Kevin — I have been so fortunate to have this opportunity. To work on this fine Canadian play with this outstanding team of collaborators. And it is very gratifying to us to have The Cultch recognize the importance of Nicolas Billon’s play and afford us the opportunity to share it with Vancouver audiences.

Thank you Kevin and Lindsey!

To read more about Butcher check out this great article from the Vancouver Sun, a Q&A with Peter Anderson.

Butcher runs March 20-31 at the Historic Theatre. Book tickets online or by phone by calling The Cultch Box Office at 604.251.1363.

Written by: Nicolas Billon

Starring: Peter Anderson, Lindsey Angell, Noel Johansen, and Daryl Shuttleworth

Director: Kevin McKendrick

Artistic Associate: Christy Webb, Set Designer: David Roberts, Costume Designer: Jenifer Darbellay, Assistant Costume Designer: Alaia Hamer, Lighting Designer: Michael Hewitt, Original Music and Sound Design: Keith Thomas, Stage Manager: Joanne P.B. Smith, Makeup Consultant: Miss Nikki Ying, Student Apprentice: Leah Read

Official Website: www.butcherplay.com 

DONOR SPOTLIGHT: Jodi Sprackman with the Rosedale on Robson

DONOR SPOTLIGHT: Jodi Sprackman with the Rosedale on Robson

Can you tell us how the Rosedale on Robson first got involved with The Cultch?

Our long-standing partnership with The Cultch began in 2001 when we were approached to discuss accommodating your artists during the theatre season. This is our 17th year as a hotel sponsor, and we still love welcoming The Cultch’s artists to the Rosedale!

What has surprised you and your colleagues most about partnering with The Cultch?

The great relationships we’ve forged with many of the people who work at The Cultch.

Over the years there have been several artists who have made the Rosedale on Robson their home while touring shows to The Cultch.  Are there any highlights or memorable moments from meeting the artists?

Meeting Miriam Margolyes when she stayed with us in 2012 while performing in a one-woman show entitled Dickens Women. She is an award-winning actress and a long-time veteran of film, television and theatre. She was funny, outspoken and gracious (we chatted a few times during her stay), and made such an impression on us that we even changed our pool hours to accommodate her schedule (and we haven’t changed them back since!).

Jodi, can you tell us a bit more about what you do in your role as the Director of Community Relations?

I am responsible for all things community-related, with a primary focus on sponsorship agreements with various performing arts organizations. Accommodations are a big part of their budgetary requirements, and because we have the means to help out in this area, we do.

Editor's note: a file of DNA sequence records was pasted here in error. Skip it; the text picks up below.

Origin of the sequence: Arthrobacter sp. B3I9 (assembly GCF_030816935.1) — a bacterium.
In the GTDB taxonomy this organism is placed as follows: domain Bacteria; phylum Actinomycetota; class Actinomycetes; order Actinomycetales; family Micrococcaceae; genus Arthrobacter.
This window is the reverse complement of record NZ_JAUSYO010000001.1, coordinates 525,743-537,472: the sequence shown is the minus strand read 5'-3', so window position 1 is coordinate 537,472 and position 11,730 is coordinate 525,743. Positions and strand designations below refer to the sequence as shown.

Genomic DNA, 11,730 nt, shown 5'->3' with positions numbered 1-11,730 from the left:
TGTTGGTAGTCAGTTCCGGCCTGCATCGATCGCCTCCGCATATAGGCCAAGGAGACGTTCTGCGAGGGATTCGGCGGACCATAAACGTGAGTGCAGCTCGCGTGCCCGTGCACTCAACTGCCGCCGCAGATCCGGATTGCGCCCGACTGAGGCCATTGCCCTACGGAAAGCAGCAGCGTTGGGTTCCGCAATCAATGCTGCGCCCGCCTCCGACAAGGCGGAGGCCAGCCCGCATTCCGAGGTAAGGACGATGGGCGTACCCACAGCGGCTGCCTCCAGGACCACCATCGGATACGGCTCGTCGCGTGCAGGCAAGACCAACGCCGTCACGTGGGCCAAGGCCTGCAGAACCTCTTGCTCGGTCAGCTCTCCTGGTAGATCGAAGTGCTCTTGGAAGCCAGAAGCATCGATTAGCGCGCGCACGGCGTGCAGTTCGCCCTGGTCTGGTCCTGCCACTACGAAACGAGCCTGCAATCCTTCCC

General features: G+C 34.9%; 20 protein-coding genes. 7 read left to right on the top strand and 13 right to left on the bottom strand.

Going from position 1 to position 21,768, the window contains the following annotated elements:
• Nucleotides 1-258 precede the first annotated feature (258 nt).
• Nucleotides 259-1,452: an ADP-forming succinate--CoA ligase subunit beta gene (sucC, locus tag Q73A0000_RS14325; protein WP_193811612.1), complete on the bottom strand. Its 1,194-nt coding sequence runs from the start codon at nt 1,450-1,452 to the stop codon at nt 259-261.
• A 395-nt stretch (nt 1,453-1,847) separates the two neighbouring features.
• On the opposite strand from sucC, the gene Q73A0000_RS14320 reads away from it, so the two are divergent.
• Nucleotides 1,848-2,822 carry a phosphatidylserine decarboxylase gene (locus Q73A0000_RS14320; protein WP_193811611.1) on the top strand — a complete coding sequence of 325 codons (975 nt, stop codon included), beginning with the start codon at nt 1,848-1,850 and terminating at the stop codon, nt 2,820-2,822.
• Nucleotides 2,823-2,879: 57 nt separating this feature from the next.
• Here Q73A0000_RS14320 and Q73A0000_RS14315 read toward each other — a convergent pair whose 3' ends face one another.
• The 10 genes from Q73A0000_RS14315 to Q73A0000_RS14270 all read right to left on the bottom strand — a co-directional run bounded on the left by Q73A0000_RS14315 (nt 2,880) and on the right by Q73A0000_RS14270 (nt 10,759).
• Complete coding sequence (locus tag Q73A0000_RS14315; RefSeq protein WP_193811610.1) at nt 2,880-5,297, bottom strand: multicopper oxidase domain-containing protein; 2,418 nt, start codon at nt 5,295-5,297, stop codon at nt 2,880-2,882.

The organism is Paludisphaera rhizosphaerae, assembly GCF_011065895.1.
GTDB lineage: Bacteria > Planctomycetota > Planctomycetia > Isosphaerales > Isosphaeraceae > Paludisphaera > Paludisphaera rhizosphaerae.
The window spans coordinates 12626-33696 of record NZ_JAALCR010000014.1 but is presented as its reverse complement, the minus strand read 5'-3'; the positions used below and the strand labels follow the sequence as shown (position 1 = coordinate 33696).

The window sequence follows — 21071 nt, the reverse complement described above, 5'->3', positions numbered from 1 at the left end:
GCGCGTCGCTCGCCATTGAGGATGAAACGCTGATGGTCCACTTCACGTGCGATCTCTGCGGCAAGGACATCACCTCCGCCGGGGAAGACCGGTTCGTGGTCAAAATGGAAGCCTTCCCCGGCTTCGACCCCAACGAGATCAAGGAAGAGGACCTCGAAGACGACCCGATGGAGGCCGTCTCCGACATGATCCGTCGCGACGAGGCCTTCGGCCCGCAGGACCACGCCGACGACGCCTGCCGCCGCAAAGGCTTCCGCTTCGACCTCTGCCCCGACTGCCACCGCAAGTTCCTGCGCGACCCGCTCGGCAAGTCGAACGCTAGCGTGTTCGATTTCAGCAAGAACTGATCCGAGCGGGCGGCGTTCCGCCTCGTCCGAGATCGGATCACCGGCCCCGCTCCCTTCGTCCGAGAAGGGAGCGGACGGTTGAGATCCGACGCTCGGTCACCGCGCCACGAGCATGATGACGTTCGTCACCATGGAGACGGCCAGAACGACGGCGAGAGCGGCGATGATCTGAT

Because we’re an all-suite hotel that also happens to be located in the heart of the entertainment district, artists really enjoy staying with us. It’s an easy walk to a variety of theatres (and not too far a drive from The Cultch), and they love the convenience of having their own kitchen, especially after getting “home” after a late performance.  Working with theatre companies and festivals is a natural partnership that has flourished over the years.

How important do you think it is that the arts organizations continue to cultivate and sustain partnerships with corporate sponsors?

I think it’s crucial to create and foster these partnerships. The very nature of sponsorships focuses on building relationships where different organizations can help support one another. The reason we primarily focus on these organizations is because the arts are notoriously underfunded and are always in need of assistance from the community. The arts tend to be overlooked, and cultural events are often forced to be put on the back burner, having to be either scaled back or cancelled.

We believe that the arts are an integral part of our community as a whole, and partnering with various organizations helps foster the commitment the Rosedale has to the overall support and promotion of the arts in Vancouver. We’re committed to playing a part in helping to enrich our cultural community.

What are you curious about right now?

People. My kids say I’m nosy, but I’m really just interested (and maybe just a little bit nosy). Everyone has a story. I like learning about people and their lives.